WordPress 2.8.1 contains changes to improve the security of plugins by ensuring that only correctly registered plugin pages can be accessed as well as only showing the link to the page to users who have the capability required in the add_x_page call.
This change has broken a number of plugins which were adding there menus on the wrong action hook bypassing some capability checks.
The correct hook to use, as documented in the codex, is admin_menu. However, some plugins have successfully in the past been using admin_init but this meant that they bypassed some of the capability checking that WordPress does to help limit access to plugins pages.
This capability checking is there to help limit access to plugin added pages but plugins must always use current_user_can() to check the capability they require to ensure they prevent access to incapable users.
The code to look for in your plugins is something like this:
And don’t forget while checking your plugin for this issue go and check to make sure you use current_user_can() to check user capabilities before allowing them to access your plugin page functionality.
The only problem with this method is that you have to redo every time a WordPress release is made because it involves hacking a core file and the update mechanism will only offer you a nightly build if you already appear to be running one.
This got me thinking about whether or not you could create a plugin which would allow a blog to always track a particular type of nightly build stream so as to avoid the need to ever hack core files again. This morning I am please to announce the first release of my WordPress Beta Tester plugin which is inspired by Ryans example but achieves it in a plugin and will keep your blog on one of the two nightly tracks. The choice you have is:
Point release nightlies – This contains the work that is occuring on a branch in preperation for a x.x.x point release. This should also be fairly stable but will be available before the branch is ready for beta.
Bleeding edge nightlies – This is the bleeding edge development code which may be unstable at times. Only use this if you really know what you are doing.
Once you enable the plugin it will by default switch your blog to the “Point release” stream and if you want to switch to the “Bleeding edge” stream then you will need to go to the Tools … Beta Testing page and configure the plugin there:
Please note: Once you have switched your blog to one of these beta versions of software it will not always be possible to downgrade as the database structure maybe updated during the development of a major release.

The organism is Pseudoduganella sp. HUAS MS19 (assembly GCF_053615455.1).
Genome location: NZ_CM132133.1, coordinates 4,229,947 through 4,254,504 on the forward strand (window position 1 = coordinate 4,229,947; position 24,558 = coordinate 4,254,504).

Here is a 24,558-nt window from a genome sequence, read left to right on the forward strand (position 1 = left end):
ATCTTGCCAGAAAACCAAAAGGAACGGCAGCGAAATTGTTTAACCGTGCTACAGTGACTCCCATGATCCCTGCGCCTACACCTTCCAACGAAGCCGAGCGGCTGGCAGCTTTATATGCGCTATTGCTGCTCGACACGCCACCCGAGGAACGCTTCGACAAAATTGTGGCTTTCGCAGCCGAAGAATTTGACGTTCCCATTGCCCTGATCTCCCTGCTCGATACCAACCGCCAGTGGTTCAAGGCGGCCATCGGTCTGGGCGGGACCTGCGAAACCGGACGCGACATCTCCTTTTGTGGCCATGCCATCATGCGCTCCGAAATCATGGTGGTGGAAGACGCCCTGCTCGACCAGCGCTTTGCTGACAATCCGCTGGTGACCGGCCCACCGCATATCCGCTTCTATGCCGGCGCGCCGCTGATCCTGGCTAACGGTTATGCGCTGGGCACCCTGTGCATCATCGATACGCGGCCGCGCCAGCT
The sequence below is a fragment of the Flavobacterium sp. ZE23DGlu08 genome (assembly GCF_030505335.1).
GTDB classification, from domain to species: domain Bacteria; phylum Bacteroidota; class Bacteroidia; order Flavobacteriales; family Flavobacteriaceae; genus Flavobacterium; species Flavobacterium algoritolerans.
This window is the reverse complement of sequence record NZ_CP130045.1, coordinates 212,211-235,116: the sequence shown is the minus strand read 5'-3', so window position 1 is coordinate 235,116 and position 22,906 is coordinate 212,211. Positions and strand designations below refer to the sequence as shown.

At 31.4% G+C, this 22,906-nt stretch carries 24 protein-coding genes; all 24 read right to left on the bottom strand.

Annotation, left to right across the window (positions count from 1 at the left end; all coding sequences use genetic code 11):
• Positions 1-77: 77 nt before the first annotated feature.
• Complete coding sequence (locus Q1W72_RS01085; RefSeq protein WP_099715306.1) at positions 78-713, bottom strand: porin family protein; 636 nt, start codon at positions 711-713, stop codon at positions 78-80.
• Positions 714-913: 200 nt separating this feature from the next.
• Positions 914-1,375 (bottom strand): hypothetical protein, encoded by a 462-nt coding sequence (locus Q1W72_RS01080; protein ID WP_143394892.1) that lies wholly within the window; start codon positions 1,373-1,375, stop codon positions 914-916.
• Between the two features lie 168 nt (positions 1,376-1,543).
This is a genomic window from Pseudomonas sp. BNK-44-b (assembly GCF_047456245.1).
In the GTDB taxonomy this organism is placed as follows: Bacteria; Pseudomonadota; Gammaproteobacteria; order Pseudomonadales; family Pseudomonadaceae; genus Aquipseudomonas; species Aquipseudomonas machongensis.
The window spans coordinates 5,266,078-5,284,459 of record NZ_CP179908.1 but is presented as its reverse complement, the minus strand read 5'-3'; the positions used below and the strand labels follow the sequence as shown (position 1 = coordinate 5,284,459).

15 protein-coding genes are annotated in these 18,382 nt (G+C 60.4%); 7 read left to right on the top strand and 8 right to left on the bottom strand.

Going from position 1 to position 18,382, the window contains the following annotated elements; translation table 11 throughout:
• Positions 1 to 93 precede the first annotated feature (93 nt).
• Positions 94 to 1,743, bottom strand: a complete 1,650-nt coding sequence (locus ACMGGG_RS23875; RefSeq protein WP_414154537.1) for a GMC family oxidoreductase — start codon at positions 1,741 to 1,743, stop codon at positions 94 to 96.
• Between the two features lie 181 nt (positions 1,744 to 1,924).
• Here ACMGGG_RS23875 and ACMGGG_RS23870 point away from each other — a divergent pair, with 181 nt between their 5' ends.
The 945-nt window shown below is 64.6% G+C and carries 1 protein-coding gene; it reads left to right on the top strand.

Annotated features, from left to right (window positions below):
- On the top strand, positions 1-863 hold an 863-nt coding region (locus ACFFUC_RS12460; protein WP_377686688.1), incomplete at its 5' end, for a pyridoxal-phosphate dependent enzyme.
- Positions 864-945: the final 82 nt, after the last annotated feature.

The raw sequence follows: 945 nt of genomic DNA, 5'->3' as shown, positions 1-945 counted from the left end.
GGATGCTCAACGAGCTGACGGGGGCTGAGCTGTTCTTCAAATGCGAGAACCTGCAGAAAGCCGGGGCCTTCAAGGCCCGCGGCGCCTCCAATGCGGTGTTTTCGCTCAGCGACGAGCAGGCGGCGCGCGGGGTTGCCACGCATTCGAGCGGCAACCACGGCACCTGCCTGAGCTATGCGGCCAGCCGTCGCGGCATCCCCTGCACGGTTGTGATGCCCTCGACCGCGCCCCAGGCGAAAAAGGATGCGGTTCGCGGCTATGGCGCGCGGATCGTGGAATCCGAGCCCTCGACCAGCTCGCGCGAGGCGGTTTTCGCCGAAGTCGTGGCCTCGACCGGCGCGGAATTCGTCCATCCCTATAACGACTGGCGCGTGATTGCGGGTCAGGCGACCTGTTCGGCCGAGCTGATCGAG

A Changelog is a very important thing for a project and until recently it wasn’t easy to add one to your WordPress plugin hosted in Extend. Some plugin authors understood the benefit of providing there users with the information and were adding it in different places but it was not easy to track down where it was and it some cases your only hope was a trail of clicks across the web to the plugin Authors site to hunt down the post detailing what had changed in this version.
For me, a changelog is a very important thing it is all about justifying to your users why they should upgrade to the latest version of your plugin as well as reassuring them that the changes made have been made for specific reasons and helping them to understand the impact the changes may have on there usage of your plugin.
This has been a hot topic of late and we were discussing it on last nights WP Weekly podcast so I set off to see if I could track down the right person to get a change made to give all plugins a separate top level Changelog tab on there WordPress extend page.
This morning to my delight I found that a Changelog feature had been added and now we have a standardised way for plugins to add Changelogs. Basically there is a new section in the readme.txt standard which allows for you to document your changelog as your plugin develops. The new section looks like this:
== Changelog ==
= 1.0 =
* A change since the previous version.
* Another change.
= 0.5 =
* List versions from most recent at top to oldest at bottom.
Which produces the follow style of display on the plugins page in Extend:
And the information will also be displayed in a separate tab in the administration section of your WordPress blog by the plugin installer and updater:
So please go forth and update your plugins readme.txt file and let your users benifit from the information about what has changed between versions.